More importantly, the number in absolute ‘poverty’ (those earning below 60% of 2010/11 median incomes) actually fell slightly over this period, from 13.1 million to 12.8 million. These are the people presumably at more risk of needing to use a foodbank.

So, what’s going on? Fortunately, a comprehensive study of Trussell Trust users by Oxford University provides clear answers. Another Tory MP, Dominic Raab, may have spoken clumsily when he said that a typical food bank user is ‘someone who has a cashflow problem episodically’, but he wasn’t so far off the mark. Similarly, the Prime Minister was at least half right when she said that there are ‘many complex reasons why people go to food banks’.

However, there is a recurring theme: the people using food banks are typically from groups that have been most affected by recent welfare reforms, notably those with disabilities, single parents, and large family households. In particular, foodbanks have reported a significant increase in demand in those areas where Universal Credit has already been rolled out. These are problems not being picked up in the broader measures of ‘poverty’ based solely on income inequality.

In effect, then, food banks are acting as a stop-gap where government has failed. Jacob Rees-Mogg was at least surely correct that the voluntary support given to food banks is ‘rather uplifting’. It is impossible not to be impressed by the Trussell Trust and the dedication of its staff and volunteers.

Indeed, the Trust appears to be delivering a much better service than many government agencies, with some truly joined-up thinking. For example, the ‘More Than Food’ initiative provides access to many other forms of help, notably support for people with mental health problems.

Nonetheless, I’m sure that the Trussell Trust would be the first to baulk at the idea that we should just pat them on the back and walk away. For a start, the increased use of foodbanks is an early warning of serious problems in the timing of benefit payments. There are also widespread examples of maladministration, which are causing delays, poverty and hunger. Many organisations, including Citizens Advice, have called for the rollout of Universal Credit to be paused, or at least the fallout minimised by shorter waits for payment and more generous advance payments.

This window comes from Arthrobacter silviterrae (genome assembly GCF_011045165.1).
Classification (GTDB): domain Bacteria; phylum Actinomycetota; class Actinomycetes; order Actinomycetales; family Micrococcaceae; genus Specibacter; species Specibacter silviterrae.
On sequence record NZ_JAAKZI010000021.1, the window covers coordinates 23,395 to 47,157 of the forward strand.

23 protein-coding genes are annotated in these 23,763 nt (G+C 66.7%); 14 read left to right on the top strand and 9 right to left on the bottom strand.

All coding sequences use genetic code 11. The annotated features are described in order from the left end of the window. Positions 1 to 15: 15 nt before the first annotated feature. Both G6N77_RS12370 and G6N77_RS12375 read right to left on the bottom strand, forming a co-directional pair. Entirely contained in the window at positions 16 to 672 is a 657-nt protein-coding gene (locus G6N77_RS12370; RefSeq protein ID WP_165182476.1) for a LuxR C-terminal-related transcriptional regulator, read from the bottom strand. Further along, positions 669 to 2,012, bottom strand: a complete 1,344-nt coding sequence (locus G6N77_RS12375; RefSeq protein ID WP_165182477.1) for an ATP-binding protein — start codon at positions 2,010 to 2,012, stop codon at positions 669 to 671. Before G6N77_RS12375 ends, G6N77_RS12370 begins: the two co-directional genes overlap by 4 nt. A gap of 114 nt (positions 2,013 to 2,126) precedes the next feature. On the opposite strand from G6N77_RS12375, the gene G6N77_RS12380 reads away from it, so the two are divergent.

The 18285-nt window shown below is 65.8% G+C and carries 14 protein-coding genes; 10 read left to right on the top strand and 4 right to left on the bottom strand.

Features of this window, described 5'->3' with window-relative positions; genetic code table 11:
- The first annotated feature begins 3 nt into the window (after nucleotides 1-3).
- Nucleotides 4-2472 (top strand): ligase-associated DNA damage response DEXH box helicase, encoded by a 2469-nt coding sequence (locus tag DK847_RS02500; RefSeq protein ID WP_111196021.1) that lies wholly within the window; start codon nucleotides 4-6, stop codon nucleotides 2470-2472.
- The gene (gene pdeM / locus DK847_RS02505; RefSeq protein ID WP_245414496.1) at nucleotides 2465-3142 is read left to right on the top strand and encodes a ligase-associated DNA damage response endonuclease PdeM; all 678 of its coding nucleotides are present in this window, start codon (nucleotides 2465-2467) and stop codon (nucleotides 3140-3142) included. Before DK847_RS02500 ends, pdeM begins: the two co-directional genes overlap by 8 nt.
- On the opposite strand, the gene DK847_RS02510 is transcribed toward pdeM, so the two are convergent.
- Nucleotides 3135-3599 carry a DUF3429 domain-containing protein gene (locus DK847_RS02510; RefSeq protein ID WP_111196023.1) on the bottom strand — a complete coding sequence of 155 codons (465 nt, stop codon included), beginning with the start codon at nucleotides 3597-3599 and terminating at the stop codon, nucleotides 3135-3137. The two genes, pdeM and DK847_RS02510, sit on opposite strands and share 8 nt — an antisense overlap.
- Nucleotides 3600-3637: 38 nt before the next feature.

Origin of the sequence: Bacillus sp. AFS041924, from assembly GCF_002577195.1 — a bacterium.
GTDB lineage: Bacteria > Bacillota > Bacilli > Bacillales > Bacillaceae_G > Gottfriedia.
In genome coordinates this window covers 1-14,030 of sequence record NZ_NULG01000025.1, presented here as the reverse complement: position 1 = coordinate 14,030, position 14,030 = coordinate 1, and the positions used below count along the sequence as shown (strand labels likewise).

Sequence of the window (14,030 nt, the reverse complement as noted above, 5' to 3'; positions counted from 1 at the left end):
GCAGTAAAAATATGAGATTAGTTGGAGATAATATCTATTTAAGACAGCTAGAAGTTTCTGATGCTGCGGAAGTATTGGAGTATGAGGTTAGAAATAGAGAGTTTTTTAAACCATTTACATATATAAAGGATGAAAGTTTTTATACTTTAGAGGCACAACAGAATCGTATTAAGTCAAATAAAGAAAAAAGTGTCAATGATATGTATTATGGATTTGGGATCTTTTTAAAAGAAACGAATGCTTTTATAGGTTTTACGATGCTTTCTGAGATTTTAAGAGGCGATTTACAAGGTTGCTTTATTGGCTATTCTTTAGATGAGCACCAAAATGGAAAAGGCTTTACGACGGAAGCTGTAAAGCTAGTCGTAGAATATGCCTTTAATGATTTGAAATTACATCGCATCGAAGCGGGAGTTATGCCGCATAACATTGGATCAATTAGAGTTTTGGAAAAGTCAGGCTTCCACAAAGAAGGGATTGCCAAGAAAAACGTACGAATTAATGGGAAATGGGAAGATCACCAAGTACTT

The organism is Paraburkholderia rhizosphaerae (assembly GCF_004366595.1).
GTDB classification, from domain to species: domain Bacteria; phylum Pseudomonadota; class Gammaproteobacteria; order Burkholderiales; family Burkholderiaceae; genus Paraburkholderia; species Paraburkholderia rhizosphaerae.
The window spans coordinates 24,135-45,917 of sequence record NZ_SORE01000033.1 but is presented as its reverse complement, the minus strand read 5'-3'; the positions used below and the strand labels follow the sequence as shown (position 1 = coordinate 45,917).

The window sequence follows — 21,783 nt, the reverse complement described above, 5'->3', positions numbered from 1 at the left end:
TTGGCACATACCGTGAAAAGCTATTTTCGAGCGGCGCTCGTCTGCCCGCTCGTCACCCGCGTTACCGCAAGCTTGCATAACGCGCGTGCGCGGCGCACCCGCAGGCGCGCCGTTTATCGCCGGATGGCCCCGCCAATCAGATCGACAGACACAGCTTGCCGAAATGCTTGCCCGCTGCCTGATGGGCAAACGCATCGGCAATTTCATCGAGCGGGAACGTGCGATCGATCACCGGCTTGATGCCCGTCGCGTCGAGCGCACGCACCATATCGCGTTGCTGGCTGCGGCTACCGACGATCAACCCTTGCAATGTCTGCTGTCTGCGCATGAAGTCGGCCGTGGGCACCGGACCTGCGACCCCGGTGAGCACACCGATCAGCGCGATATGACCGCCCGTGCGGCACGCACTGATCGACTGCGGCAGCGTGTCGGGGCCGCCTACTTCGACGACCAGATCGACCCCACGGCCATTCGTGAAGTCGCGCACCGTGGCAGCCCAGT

It would surely be better to fix those problems at source, rather than rely on charities to pick up the pieces. Presumably the government would not be willing to stand up today and admit that this is what is happening. Reforms to the benefit system are at least part of the solution.

However, a true free market approach would place the most emphasis on addressing problems caused by state intervention, rather than advocating even more. Re-privatising welfare may be a step too far for many. But the government could actually help the poor by getting out of the way in many other areas, from liberalising planning laws to ease the housing crisis, to using Brexit to lower food bills. Similar scope for cutting the cost of basic essentials exists in the energy sector and the childcare sector. This would reduce the need both for state benefits and for foodbanks to fill the gap. In the meantime, though, the Trussell Trust is a cause well worth supporting.

 

Recommended reading: ‘Redefining the poverty debate. Why a war on markets is no substitute for a war on poverty‘ by Kristian Niemietz.

Julian Jessop is Chief Economist at the IEA. He has thirty years of experience as a professional economist in the public and private sectors, including senior positions at HM Treasury, HSBC and Standard Chartered Bank. Prior to joining the IEA in March he was a Director and Chief Global Economist at the leading independent consultancy, Capital Economics. Julian has a First Class degree in economics from Cambridge University and post-graduate qualifications in both economics and law.